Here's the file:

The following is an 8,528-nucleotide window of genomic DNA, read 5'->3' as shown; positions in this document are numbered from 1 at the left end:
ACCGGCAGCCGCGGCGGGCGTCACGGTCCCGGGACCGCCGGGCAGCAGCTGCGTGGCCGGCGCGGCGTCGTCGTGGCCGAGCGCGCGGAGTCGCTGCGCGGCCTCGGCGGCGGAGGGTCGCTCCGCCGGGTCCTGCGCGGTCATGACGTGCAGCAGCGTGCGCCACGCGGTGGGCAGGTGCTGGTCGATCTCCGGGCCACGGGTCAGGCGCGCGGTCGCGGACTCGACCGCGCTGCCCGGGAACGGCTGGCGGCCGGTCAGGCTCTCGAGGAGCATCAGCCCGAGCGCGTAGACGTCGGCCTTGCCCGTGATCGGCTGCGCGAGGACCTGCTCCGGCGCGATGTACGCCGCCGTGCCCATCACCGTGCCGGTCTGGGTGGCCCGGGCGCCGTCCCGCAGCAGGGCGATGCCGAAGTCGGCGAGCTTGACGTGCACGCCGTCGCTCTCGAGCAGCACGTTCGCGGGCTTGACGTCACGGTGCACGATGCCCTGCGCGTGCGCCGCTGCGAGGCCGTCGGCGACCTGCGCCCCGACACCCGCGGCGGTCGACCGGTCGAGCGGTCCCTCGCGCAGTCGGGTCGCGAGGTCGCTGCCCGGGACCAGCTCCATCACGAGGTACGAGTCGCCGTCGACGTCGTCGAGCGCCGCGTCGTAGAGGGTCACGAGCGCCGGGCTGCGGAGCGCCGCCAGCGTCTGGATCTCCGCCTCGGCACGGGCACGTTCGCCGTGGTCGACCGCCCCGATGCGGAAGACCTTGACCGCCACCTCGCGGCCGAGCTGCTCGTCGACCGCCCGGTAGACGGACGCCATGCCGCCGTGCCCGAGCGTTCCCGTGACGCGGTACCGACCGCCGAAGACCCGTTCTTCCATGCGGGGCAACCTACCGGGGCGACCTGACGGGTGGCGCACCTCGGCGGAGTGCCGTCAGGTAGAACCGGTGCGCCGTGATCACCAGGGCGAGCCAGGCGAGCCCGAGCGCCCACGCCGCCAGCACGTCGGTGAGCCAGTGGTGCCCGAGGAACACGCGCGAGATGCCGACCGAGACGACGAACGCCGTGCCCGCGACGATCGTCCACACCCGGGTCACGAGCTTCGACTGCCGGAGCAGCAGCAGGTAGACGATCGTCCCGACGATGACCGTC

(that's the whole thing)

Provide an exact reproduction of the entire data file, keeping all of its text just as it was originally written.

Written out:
The following is an 8,528-nucleotide window of genomic DNA, read 5'->3' as shown; positions in this document are numbered from 1 at the left end:
ACCGGCAGCCGCGGCGGGCGTCACGGTCCCGGGACCGCCGGGCAGCAGCTGCGTGGCCGGCGCGGCGTCGTCGTGGCCGAGCGCGCGGAGTCGCTGCGCGGCCTCGGCGGCGGAGGGTCGCTCCGCCGGGTCCTGCGCGGTCATGACGTGCAGCAGCGTGCGCCACGCGGTGGGCAGGTGCTGGTCGATCTCCGGGCCACGGGTCAGGCGCGCGGTCGCGGACTCGACCGCGCTGCCCGGGAACGGCTGGCGGCCGGTCAGGCTCTCGAGGAGCATCAGCCCGAGCGCGTAGACGTCGGCCTTGCCCGTGATCGGCTGCGCGAGGACCTGCTCCGGCGCGATGTACGCCGCCGTGCCCATCACCGTGCCGGTCTGGGTGGCCCGGGCGCCGTCCCGCAGCAGGGCGATGCCGAAGTCGGCGAGCTTGACGTGCACGCCGTCGCTCTCGAGCAGCACGTTCGCGGGCTTGACGTCACGGTGCACGATGCCCTGCGCGTGCGCCGCTGCGAGGCCGTCGGCGACCTGCGCCCCGACACCCGCGGCGGTCGACCGGTCGAGCGGTCCCTCGCGCAGTCGGGTCGCGAGGTCGCTGCCCGGGACCAGCTCCATCACGAGGTACGAGTCGCCGTCGACGTCGTCGAGCGCCGCGTCGTAGAGGGTCACGAGCGCCGGGCTGCGGAGCGCCGCCAGCGTCTGGATCTCCGCCTCGGCACGGGCACGTTCGCCGTGGTCGACCGCCCCGATGCGGAAGACCTTGACCGCCACCTCGCGGCCGAGCTGCTCGTCGACCGCCCGGTAGACGGACGCCATGCCGCCGTGCCCGAGCGTTCCCGTGACGCGGTACCGACCGCCGAAGACCCGTTCTTCCATGCGGGGCAACCTACCGGGGCGACCTGACGGGTGGCGCACCTCGGCGGAGTGCCGTCAGGTAGAACCGGTGCGCCGTGATCACCAGGGCGAGCCAGGCGAGCCCGAGCGCCCACGCCGCCAGCACGTCGGTGAGCCAGTGGTGCCCGAGGAACACGCGCGAGATGCCGACCGAGACGACGAACGCCGTGCCCGCGACGATCGTCCACACCCGGGTCACGAGCTTCGACTGCCGGAGCAGCAGCAGGTAGACGATCGTCCCGACGATGACCGTC